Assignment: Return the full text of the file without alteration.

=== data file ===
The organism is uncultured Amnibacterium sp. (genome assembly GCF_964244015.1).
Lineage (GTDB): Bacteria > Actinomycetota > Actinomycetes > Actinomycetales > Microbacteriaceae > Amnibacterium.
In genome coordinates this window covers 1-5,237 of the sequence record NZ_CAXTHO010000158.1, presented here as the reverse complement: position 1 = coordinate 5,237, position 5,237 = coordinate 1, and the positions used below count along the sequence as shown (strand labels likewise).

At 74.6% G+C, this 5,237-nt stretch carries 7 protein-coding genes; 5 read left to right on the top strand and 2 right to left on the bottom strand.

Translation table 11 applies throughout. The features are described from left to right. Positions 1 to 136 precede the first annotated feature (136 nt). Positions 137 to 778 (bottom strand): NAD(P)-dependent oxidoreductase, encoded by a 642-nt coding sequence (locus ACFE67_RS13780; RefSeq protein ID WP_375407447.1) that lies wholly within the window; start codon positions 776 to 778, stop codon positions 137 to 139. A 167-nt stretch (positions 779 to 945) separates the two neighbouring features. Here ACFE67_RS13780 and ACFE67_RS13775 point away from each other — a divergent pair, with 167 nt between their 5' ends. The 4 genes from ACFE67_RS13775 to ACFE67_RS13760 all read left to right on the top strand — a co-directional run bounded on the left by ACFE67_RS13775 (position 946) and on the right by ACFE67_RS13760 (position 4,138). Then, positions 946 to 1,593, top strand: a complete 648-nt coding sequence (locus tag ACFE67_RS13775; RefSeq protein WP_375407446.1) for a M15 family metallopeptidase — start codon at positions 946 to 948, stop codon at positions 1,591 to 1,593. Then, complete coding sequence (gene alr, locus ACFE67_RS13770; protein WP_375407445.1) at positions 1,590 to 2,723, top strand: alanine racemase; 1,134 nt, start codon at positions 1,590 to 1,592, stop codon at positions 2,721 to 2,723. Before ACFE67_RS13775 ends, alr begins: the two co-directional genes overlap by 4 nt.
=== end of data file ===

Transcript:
The organism is uncultured Amnibacterium sp. (genome assembly GCF_964244015.1).
Lineage (GTDB): Bacteria > Actinomycetota > Actinomycetes > Actinomycetales > Microbacteriaceae > Amnibacterium.
In genome coordinates this window covers 1-5,237 of the sequence record NZ_CAXTHO010000158.1, presented here as the reverse complement: position 1 = coordinate 5,237, position 5,237 = coordinate 1, and the positions used below count along the sequence as shown (strand labels likewise).

At 74.6% G+C, this 5,237-nt stretch carries 7 protein-coding genes; 5 read left to right on the top strand and 2 right to left on the bottom strand.

Translation table 11 applies throughout. The features are described from left to right. Positions 1 to 136 precede the first annotated feature (136 nt). Positions 137 to 778 (bottom strand): NAD(P)-dependent oxidoreductase, encoded by a 642-nt coding sequence (locus ACFE67_RS13780; RefSeq protein ID WP_375407447.1) that lies wholly within the window; start codon positions 776 to 778, stop codon positions 137 to 139. A 167-nt stretch (positions 779 to 945) separates the two neighbouring features. Here ACFE67_RS13780 and ACFE67_RS13775 point away from each other — a divergent pair, with 167 nt between their 5' ends. The 4 genes from ACFE67_RS13775 to ACFE67_RS13760 all read left to right on the top strand — a co-directional run bounded on the left by ACFE67_RS13775 (position 946) and on the right by ACFE67_RS13760 (position 4,138). Then, positions 946 to 1,593, top strand: a complete 648-nt coding sequence (locus tag ACFE67_RS13775; RefSeq protein WP_375407446.1) for a M15 family metallopeptidase — start codon at positions 946 to 948, stop codon at positions 1,591 to 1,593. Then, complete coding sequence (gene alr, locus ACFE67_RS13770; protein WP_375407445.1) at positions 1,590 to 2,723, top strand: alanine racemase; 1,134 nt, start codon at positions 1,590 to 1,592, stop codon at positions 2,721 to 2,723. Before ACFE67_RS13775 ends, alr begins: the two co-directional genes overlap by 4 nt.